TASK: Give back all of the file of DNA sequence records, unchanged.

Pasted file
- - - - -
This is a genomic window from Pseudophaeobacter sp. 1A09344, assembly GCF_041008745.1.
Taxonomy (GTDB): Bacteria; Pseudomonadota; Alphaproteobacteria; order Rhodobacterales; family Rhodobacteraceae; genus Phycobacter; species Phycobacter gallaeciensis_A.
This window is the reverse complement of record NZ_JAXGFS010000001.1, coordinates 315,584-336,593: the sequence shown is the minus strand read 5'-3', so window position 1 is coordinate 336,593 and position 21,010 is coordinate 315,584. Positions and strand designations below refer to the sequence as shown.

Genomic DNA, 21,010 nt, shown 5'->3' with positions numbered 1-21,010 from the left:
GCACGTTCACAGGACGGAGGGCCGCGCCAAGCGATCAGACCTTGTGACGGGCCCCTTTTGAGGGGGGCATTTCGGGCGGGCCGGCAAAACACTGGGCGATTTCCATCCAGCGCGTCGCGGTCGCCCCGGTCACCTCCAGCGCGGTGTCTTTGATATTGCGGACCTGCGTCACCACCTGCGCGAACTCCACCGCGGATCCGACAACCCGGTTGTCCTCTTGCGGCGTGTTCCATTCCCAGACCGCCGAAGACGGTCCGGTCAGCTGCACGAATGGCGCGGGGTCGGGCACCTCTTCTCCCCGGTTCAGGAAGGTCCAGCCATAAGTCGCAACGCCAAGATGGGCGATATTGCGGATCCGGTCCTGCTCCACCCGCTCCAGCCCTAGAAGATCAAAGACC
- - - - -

This is a genomic window from Pseudophaeobacter sp. 1A09344, assembly GCF_041008745.1.
Taxonomy (GTDB): Bacteria; Pseudomonadota; Alphaproteobacteria; order Rhodobacterales; family Rhodobacteraceae; genus Phycobacter; species Phycobacter gallaeciensis_A.
This window is the reverse complement of record NZ_JAXGFS010000001.1, coordinates 315,584-336,593: the sequence shown is the minus strand read 5'-3', so window position 1 is coordinate 336,593 and position 21,010 is coordinate 315,584. Positions and strand designations below refer to the sequence as shown.

Genomic DNA, 21,010 nt, shown 5'->3' with positions numbered 1-21,010 from the left:
GCACGTTCACAGGACGGAGGGCCGCGCCAAGCGATCAGACCTTGTGACGGGCCCCTTTTGAGGGGGGCATTTCGGGCGGGCCGGCAAAACACTGGGCGATTTCCATCCAGCGCGTCGCGGTCGCCCCGGTCACCTCCAGCGCGGTGTCTTTGATATTGCGGACCTGCGTCACCACCTGCGCGAACTCCACCGCGGATCCGACAACCCGGTTGTCCTCTTGCGGCGTGTTCCATTCCCAGACCGCCGAAGACGGTCCGGTCAGCTGCACGAATGGCGCGGGGTCGGGCACCTCTTCTCCCCGGTTCAGGAAGGTCCAGCCATAAGTCGCAACGCCAAGATGGGCGATATTGCGGATCCGGTCCTGCTCCACCCGCTCCAGCCCTAGAAGATCAAAGACC